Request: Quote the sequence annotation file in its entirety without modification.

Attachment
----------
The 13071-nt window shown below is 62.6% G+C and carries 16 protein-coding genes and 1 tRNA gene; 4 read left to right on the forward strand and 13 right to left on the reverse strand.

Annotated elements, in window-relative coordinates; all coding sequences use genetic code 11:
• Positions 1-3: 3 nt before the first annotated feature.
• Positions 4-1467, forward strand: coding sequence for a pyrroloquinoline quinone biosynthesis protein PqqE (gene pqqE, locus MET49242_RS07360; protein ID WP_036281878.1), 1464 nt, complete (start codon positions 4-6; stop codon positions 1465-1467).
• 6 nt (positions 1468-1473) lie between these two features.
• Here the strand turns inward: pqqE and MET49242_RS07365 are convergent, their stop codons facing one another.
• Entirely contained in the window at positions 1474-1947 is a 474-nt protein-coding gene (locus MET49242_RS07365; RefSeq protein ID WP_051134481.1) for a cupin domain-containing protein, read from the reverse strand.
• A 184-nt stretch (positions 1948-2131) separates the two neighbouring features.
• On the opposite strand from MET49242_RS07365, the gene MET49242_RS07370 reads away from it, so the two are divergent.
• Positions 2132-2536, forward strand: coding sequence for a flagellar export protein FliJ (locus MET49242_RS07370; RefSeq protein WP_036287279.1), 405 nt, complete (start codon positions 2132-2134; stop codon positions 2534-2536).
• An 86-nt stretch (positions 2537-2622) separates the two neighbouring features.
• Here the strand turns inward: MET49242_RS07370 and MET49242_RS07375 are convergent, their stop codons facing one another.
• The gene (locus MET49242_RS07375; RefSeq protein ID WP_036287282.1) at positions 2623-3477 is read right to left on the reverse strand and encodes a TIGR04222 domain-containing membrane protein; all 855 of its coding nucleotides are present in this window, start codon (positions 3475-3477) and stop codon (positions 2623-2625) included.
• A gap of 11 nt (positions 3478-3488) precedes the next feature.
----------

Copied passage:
The 13071-nt window shown below is 62.6% G+C and carries 16 protein-coding genes and 1 tRNA gene; 4 read left to right on the forward strand and 13 right to left on the reverse strand.

Annotated elements, in window-relative coordinates; all coding sequences use genetic code 11:
• Positions 1-3: 3 nt before the first annotated feature.
• Positions 4-1467, forward strand: coding sequence for a pyrroloquinoline quinone biosynthesis protein PqqE (gene pqqE, locus MET49242_RS07360; protein ID WP_036281878.1), 1464 nt, complete (start codon positions 4-6; stop codon positions 1465-1467).
• 6 nt (positions 1468-1473) lie between these two features.
• Here the strand turns inward: pqqE and MET49242_RS07365 are convergent, their stop codons facing one another.
• Entirely contained in the window at positions 1474-1947 is a 474-nt protein-coding gene (locus MET49242_RS07365; RefSeq protein ID WP_051134481.1) for a cupin domain-containing protein, read from the reverse strand.
• A 184-nt stretch (positions 1948-2131) separates the two neighbouring features.
• On the opposite strand from MET49242_RS07365, the gene MET49242_RS07370 reads away from it, so the two are divergent.
• Positions 2132-2536, forward strand: coding sequence for a flagellar export protein FliJ (locus MET49242_RS07370; RefSeq protein WP_036287279.1), 405 nt, complete (start codon positions 2132-2134; stop codon positions 2534-2536).
• An 86-nt stretch (positions 2537-2622) separates the two neighbouring features.
• Here the strand turns inward: MET49242_RS07370 and MET49242_RS07375 are convergent, their stop codons facing one another.
• The gene (locus MET49242_RS07375; RefSeq protein ID WP_036287282.1) at positions 2623-3477 is read right to left on the reverse strand and encodes a TIGR04222 domain-containing membrane protein; all 855 of its coding nucleotides are present in this window, start codon (positions 3475-3477) and stop codon (positions 2623-2625) included.
• A gap of 11 nt (positions 3478-3488) precedes the next feature.